Tapalpa

Settled on a mountainside precipice above the vast Sierra Tapalpa Valley, it's little wonder the “Land of Colors” now enjoys repute as a Magic Town. The small town of Tapalpa, Jalisco, lies around 90 minutes South of Guadalajara, yet in temperament, climate and beauty, is as far removed from the hustle of the colonial city as can be imagined.

The Sierra de Tapalpa mountains have long been compared to the notorious French Alps of Europe, largely because of the pine-laden forests; glacial lakes, hidden among the peaks and wondrous natural springs which feed the towns that have grown up beneath them. Tapalpa has long been loved by the people of Mexico for its old world charm and cooler, altitudinous climate – a welcome break from the humidity of Guadalajara. The Salto de Nogal Waterfall, just 12 km from the town is one of the major draws. At 110 meters in height, it is one of the largest natural waterfalls in the state of Jalisco and well known for its magical setting amid the cool alpine woods of the Sierra mountains.

Surrounded by boulder-strewn meadows, soaring waterfalls and ribbon-like streams, the exterior of Tapalpa is as charming as its heart. Local fable suggests the boulders (Las Piedrotas) haphazardly “dropped” into the fields to the North of the town is the work of extra-terrestrial beings, since no-one can pinpoint precisely when they appeared. Quaint cobble lined streets and whimsical fountains within the Jardin Principal are offset by the grandeur of colonial architecture within Tapalpa – some of which dates back to the 17th Century. The Franciscan Parrochia San Antonio de Padua (Church of San Antonio de Padua) peeps above the red tiled roofs – a reminder of the town's glorious history and upholding of the Christian faith. Market stalls arranged in neat rows around the plaza give the place a sense of traditionalism and old fashioned appeal, along with bijou inns and “posadas” where you're always guaranteed an embracing welcome. A fairytale setting in the heart of Mexico's Lake Chapala country, one can't fail to see why the Tourism Secretariat were keen to add Tapalpa to the list of “Pueblos Magicos” back in 2002.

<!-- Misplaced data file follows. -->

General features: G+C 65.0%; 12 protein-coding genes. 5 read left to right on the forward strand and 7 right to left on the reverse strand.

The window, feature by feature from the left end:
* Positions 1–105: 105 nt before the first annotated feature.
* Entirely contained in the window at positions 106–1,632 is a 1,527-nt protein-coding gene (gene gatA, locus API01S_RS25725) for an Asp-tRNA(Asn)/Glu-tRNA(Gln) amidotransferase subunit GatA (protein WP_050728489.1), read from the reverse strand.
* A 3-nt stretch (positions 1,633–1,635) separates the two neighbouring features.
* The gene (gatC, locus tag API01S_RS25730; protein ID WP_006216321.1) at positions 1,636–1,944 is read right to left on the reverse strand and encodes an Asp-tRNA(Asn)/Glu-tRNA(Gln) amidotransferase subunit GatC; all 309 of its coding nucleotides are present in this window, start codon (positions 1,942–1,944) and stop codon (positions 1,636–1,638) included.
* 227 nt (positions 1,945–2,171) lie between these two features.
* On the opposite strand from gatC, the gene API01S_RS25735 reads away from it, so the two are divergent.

The pseudonym “Land of Colors” has little to do with Tapalpa's verdant setting and is in fact associated with the ancient Náhuatl settlers of the mountainside - known as the Otomi Indians. A resourceful and naturalistic minority, the Otomi became known for their inspirational cloth-dyeing practices, utilizing the natural minerals of the Earth to achieve brilliant bright colors. The cliffs on the way to the neighboring town of Chiquilistlan house a few interesting wall carvings and glyphs, thought to have been left by the Otomi. Despite the melange of both historical and natural legacies left behind here, Tapalpa remained a relatively undiscovered corner of Mexico, until its listing as “Pueblos Magicos.” With its fantastical architecture and wealth of amenities, it has since become one of the premier spots to visit, outside of Mexico City.

Attractions & Things To Do In Tapalpa

Salto de Nogal Waterfall – a visually spectacular waterfall, located 12 km from the mountain town of Tapalpa. Reached by a short hike from the village of Barranca del Refugio, the Salto de Nogal (105 meters) is well worth the cross-terrain hike.

La Piedrotas – the strewn standing-stones sit 5 km from Tapalpa, within a former farming meadow bounded by alpine forest. Within the adjacent field lie a series of these 12-15 foot stones in clusters, forming caves and chasms, said to be inhabited by spirits.

Parrochia San Antonio de Padua – this Franciscan church is thought to date back to the early 17th Century and features a wealth of stunning tapestries, sculptures and artwork commissioned or produced in the local area. Open: Monday – Saturday, 9 am – 5 pm.

More on Tapalpa from Advantage Mexico

Spanish version of this page: Tapalpa

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